A static home video appears on an innocuous box television set, revealing an underground well set against the backdrop of an indistinguishable forest. Slowly, a girl with long, black hair guarding a disturbingly disfigured face begins to emerge. At a steady pace, she makes her way towards the screen.
Fans of Hideo Nakata’s original Japanese horror flick, “Ring,” and Gore Verbinski’s 2002 American version of the same film, “The Ring,” can tell you the tragic end of those who are unfortunate enough to watch this strange home video. The mysterious girl in the tape is named Samara Morgan, and her role in this popular supernatural storyline has caught the attention of ghost geeks for the past two decades. Now, fans of the cult horror films can watch a more detailed backstory of Samara unfold in F. Javier Gutiérrez’s latest film, “Rings.”
Instead of offering an array of adrenaline-spiking scares, Gutiérrez builds his story around a surprisingly complex plot. Nevertheless, the intricacy of the storyline struggles in masking the film’s hokey and humdrum writing and its total lack of strong acting performances.
Johnny Galecki (“The Big Bang Theory”) appears to halfway embrace his role as the college professor, Gabriel, who discovers Samara’s cursed video in an old VCR. But college sweethearts Holt and Julia, portrayed by Alex Roe and Matilda Lutz, seem to drag the story down with their monotone performances. The couple becomes entangled in Gabriel’s research-based experimentations that involve watching Samara’s video before passing the same tape onto their friends, thus ensuring that this disturbing cycle continues.
Essentially, every person who watches the video can save themselves by letting unsuspecting friends view the video. Otherwise, anyone who watches the tape will have merely seven days left to live.
Remaining stoic and ambiguous throughout the film, Lutz may as well have been continuously holding the script in front of her ineffectual gaze. Considering her importance to the story’s plot, viewers would certainly benefit from a better portrayal.
“Rings” offers a generous amount of shoddy writing. Viewers see the script at its worse during the opening scene, when a shaky and sweaty young man abruptly asks the stranger sitting next to him on a plane if she has seen Samara’s video. When she admits she’s seen it, chaos ensues as Samara’s ghost sends the plane full of passengers crashing to the ground. Although there is a small connection between this sequence and the rest of the film, the scene comes across as nothing more than a weak ex-ploit of the plot’s main focus.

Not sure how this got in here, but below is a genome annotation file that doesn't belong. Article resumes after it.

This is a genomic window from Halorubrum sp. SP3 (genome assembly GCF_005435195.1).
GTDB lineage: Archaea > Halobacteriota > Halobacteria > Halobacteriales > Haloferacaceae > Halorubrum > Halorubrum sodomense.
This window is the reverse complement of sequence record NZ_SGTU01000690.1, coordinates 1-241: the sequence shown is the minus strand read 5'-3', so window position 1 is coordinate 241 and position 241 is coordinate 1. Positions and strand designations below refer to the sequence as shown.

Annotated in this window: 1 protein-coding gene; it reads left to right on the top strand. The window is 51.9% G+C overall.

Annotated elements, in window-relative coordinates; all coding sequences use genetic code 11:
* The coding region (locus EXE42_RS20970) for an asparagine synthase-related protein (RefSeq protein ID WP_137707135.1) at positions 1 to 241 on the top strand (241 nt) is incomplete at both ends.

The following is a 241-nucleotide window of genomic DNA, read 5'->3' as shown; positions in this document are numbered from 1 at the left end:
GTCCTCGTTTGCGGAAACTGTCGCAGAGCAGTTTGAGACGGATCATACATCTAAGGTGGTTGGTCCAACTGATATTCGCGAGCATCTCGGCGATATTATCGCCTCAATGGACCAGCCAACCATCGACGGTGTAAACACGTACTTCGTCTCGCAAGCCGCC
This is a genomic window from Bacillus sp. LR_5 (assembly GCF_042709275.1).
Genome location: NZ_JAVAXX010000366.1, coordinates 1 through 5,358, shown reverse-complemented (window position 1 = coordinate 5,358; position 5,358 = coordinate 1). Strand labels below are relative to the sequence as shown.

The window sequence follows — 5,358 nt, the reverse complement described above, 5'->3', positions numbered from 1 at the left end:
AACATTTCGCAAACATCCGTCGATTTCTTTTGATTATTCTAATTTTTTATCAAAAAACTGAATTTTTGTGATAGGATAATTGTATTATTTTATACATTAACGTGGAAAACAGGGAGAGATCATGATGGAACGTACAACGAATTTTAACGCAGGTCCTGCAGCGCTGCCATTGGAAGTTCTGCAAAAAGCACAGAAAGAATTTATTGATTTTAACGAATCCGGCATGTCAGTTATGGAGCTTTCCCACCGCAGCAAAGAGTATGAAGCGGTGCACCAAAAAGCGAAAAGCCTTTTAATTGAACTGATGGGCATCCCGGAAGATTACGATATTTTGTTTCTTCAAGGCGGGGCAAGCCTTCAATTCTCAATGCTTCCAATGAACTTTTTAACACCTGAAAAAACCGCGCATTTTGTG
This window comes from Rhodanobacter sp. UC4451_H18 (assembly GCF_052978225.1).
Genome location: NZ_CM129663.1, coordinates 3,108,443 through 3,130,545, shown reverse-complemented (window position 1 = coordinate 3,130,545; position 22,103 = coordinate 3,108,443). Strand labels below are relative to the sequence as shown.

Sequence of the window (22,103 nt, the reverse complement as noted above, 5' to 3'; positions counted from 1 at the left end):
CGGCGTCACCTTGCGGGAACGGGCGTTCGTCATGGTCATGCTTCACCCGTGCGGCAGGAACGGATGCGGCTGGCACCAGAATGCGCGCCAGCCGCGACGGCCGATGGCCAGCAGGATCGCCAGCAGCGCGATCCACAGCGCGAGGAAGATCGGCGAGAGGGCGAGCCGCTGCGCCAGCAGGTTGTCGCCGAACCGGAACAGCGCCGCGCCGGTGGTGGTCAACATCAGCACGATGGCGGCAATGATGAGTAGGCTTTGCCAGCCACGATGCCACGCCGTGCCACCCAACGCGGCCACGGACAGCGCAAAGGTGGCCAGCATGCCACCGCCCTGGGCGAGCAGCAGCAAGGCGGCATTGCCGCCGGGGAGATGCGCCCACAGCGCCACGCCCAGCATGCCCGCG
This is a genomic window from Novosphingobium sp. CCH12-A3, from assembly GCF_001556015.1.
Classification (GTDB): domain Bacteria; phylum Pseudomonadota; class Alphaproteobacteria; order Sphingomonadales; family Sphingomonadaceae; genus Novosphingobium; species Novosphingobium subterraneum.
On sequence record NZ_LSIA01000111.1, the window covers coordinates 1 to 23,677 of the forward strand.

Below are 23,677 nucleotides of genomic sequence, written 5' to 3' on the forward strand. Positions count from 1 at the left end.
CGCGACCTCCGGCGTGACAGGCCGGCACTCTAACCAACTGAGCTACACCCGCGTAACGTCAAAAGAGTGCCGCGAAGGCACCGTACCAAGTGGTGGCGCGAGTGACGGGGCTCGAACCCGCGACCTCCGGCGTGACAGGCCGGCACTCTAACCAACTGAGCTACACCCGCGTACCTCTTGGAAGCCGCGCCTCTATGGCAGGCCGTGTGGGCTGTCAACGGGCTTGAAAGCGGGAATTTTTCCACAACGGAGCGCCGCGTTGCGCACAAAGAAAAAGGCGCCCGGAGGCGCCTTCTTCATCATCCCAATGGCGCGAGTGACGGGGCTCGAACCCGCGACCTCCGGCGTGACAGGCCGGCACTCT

Aside from the film’s cheap dialogue and lukewarm characterization, Gutiérrez offers audiences a detailed and disturbing account of Samara’s beginnings as the abandoned daughter of an abused teenage mom.
Elements of Samara’s story, such as details about her mother’s sad fate, unfold themselves in unique ways, bringing Holt and Julia to the small town where the girl’s grave lies. In this sense, it is certainly enthralling to see eerie connections manifest themselves between people and places in unexpected ways. Julia’s unforeseen connection to the story’s narrative, as it is revealed at the end, gives the story an interesting twist and establishes “Rings” as the precursor to more films in the franchise.
Unsurprisingly, the film’s darkest aspects are irresistibly unsettling. While the film lacks the jumps and jolts that constitute a typical horror film, Gutiérrez allows audience’s fear to be fed by an interest in the eerie connections that link Julia’s spooky experiences with Samara’s unnatural childhood.
Frightening, sacrilegious videos stimulate viewers’ fear and plant dread in the hearts of the film’s characters and audiences alike. The scenes that possess any trace of terror deliver adequate chills for those craving an adrenaline jolt.
While “Rings” contains moments of intriguing and spooky plot twists, it evidently struggles to keep up with other well-crafted films within its genre. In one particular scene, while Holt is chatting with a woman about Samara’s disturbing past, the cryptic lady remarks with a hint of reserved dread, “There are some jokes you just shouldn’t make.” While this statement may not apply to the whole film, it could be relevant to the writing and casting decisions.
Perhaps Gutiérrez should take a few tips from this franchise’s original films before crafting another addition to Samara’s cyclical tale of horror.